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Tuesday, July 04, 2017

Fishing

Zāhir al-Dīn Ulūġh Beg Kūrakan, Souwar
al-kawakib al-thabita, Samarkand, 1436

A long arc of cirrus, segmented and fall-streak
spined: fish bones in a pale blue sky picked clean
by a westerly.

Later, as the sun tucks away: a fat fading contrail
flashes rosy as a brook trout’s belly.

Tonight’s waxing moon: a weight for a cast-net
big enough to catch all those star-bound fish.

Sunday, June 18, 2017

Tare II

BRIyyz, "Graffiti covered car at Weyburn Pool,
just north of Weyburn Sask," 2006

The container’s empty. A barge, perhaps, or
a truck, or a covered hopper, the middle car
on the train that’s pinned me down behind a
flashing crossing sign. All these empty things,
still with their own weight. The heaviness of
emptiness, lessons for the mourner: the tare
weight, now, more than what was contained.

Friday, June 09, 2017

Chamaenerion angustifolium

Magenta-flowered fireweed, from "Boreal Forests
in Alaska Becoming More Flammable
," photo by
University of Illinois at Urbana-Champaign

The late afternoon
sun plays its kissing game with
their frilled corollae.

Each inflorescence
swaying in time; the south wind
waltzing blossoms, bees.

First to revisit
after the blast zone, the char;
reseeding this heart.

Tuesday, May 02, 2017

Padmapani

Hand of bodhisattva, holding a lotus bud with
blossom, Gandhara, c. Second - Third C. BCE

Broken at the wrist, the body gone—but
wholeness isn’t a steady state. All bodies
transform like this representation of god:
breaking, broken, vanishing bit by bit until
our mud and dust is compressed to stone
by the weight of time. Art turns that mud
into the compassionate one, still holding
a lotus, its grace moving, transcendent. I’ll
join those who set flowers and fruit at its
feet, offer up thanks that its beauty hears,
won’t be separated from, all our suffering.

Saturday, April 15, 2017

Holy Saturday

Rembrandt, "The Anatomy Lesson of Dr. Nicolaes Tulp," 1632.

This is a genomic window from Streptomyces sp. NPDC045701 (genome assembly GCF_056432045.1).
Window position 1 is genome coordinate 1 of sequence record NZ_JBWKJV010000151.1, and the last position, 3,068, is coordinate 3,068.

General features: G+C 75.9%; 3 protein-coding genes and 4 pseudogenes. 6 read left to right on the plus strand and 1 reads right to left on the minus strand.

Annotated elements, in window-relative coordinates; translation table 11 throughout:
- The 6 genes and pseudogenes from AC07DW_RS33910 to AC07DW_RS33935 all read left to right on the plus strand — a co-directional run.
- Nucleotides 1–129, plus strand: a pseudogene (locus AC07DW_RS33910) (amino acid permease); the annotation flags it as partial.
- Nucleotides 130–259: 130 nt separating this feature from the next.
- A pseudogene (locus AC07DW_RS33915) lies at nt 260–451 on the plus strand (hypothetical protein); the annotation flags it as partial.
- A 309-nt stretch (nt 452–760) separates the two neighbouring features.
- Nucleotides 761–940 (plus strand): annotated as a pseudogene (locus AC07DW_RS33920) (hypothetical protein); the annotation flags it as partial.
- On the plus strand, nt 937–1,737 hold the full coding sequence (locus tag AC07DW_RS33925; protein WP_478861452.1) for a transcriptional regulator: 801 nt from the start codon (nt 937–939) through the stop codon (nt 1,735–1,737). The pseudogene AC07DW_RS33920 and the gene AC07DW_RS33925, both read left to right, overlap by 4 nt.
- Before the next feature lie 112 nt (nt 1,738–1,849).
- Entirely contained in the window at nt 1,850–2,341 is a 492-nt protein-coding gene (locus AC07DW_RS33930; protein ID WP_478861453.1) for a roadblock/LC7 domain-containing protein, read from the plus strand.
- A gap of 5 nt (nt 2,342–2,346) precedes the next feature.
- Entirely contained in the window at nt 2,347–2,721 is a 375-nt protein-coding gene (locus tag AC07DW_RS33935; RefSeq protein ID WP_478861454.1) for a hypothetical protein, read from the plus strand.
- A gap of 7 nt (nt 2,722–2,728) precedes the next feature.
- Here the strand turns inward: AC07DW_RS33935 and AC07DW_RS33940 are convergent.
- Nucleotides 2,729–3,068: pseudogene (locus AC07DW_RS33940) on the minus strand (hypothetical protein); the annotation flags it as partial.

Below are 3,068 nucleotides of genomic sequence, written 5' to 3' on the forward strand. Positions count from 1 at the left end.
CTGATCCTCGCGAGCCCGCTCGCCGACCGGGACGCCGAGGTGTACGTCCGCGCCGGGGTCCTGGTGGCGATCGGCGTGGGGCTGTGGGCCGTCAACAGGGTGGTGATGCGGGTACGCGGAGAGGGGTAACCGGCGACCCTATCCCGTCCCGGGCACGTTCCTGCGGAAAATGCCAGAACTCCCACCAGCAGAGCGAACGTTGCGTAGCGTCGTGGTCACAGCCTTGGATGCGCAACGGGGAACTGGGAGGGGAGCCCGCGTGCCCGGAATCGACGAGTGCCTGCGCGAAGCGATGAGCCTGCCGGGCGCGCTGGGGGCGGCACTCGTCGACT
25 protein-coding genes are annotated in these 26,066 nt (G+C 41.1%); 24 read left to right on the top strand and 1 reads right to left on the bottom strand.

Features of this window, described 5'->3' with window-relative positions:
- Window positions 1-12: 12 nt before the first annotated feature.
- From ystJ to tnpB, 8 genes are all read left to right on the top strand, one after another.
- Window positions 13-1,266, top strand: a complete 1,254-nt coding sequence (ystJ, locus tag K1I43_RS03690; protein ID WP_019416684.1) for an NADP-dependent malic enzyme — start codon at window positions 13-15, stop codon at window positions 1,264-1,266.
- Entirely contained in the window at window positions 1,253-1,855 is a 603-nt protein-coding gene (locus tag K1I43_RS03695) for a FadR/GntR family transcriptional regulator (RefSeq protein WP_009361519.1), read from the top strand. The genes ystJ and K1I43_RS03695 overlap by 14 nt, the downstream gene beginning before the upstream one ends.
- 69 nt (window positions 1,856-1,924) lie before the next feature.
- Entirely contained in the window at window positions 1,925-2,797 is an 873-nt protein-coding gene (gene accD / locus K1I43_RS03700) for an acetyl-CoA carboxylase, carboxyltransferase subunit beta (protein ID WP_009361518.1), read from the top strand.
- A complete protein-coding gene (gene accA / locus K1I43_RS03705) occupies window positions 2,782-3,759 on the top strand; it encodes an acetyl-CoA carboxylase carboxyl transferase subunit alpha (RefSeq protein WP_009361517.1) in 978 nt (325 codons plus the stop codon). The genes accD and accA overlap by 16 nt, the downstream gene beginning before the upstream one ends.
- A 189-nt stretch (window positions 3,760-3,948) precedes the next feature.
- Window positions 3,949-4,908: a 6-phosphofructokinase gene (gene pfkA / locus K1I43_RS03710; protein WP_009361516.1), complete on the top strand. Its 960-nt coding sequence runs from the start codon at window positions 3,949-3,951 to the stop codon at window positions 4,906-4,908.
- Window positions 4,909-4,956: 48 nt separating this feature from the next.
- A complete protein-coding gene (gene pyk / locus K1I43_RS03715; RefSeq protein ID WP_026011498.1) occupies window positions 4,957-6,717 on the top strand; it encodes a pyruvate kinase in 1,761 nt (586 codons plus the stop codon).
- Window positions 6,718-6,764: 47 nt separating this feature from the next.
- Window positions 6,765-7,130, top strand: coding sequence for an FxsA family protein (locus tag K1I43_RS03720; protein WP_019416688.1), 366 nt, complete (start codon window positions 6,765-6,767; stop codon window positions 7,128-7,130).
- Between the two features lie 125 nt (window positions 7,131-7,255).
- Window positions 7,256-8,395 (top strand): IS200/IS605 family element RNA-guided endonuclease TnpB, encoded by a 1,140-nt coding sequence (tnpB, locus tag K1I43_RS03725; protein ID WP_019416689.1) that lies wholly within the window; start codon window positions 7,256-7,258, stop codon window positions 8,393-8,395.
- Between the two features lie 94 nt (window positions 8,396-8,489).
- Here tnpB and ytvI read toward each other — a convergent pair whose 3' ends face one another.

The shadows falling across translucent skin, shrunk
tight on a cheekbone. Shadows pool, lap at an arch
above it, hide in a hollow in the flesh beneath it. An
absence of moonlight, if painted. Absence of oxygen,
if cool to the touch; it’s lilac, not rose, in this garden.

In “The Anatomy Lesson of Dr. Nicolaes Tulp,” every
man paid for their portrait, save the corpse. Money
and art made them memorable; money and art will
make us forget our deaths, even as we see its proof.
(Dear ones, at twilight we’re tidepools, not gardens.)

Money, and art. Still, there’s joy even in this sealed
tomb, in the unremitting absence of light. Tenebrae
performed in a room full of holy treasures: not the
gilding, or art, but the faithful who know how dark
the darkness will be, and yet keep singing, even so.

Monday, April 10, 2017

Nest

A few days post-fledging and it’s almost gone:
no longer a soft secret eggcup, just remnants
of lichen and down, emptied. One baby only
this time, not the hero twins Anna’s hummers
so often hatch. I saw it, tucked in its thimble,
needle beak pricking the air to catch mother’s
scent; saw the mother returning, her belly full
of slurried nectar and spiders to pour into gape-
mouthed baby. The mother returned, always
returned, until a day when no one was waiting—
the nest loosened and open as if in bud-break.

Friday, April 07, 2017

Haruspex

"In its large definitive Castle-series Italy issued in 2001 a stamp from Piacenza, and used an ordinary postcard for a FDC-cancellation. The card shows 'Il Fegato Etrusco' [The Etruscan Liver]. ... The Etruscan Liver is a 2nd century BC object originally used mainly for divination and now housed at the Museum of Piacenza."

In this body, I cannot see the full shape
of the sky, or see past the curved bow of
the ocean’s horizon. I’m as blind as you
are, as any of us are, touching each face
in turn to try and find our kinfolk in the
pile of dead. So I turn to what I’ve been
taught: how to take a living creature, kill
it in a way that will please any god who
still listens, and search its steaming guts
for a foretelling. The liver’s where to look,
but the one in my hands is smooth as a
glass mirror. All I can see in it is my face,
reflected, the color of wet earth; all I can
see are my hands, covered with its blood.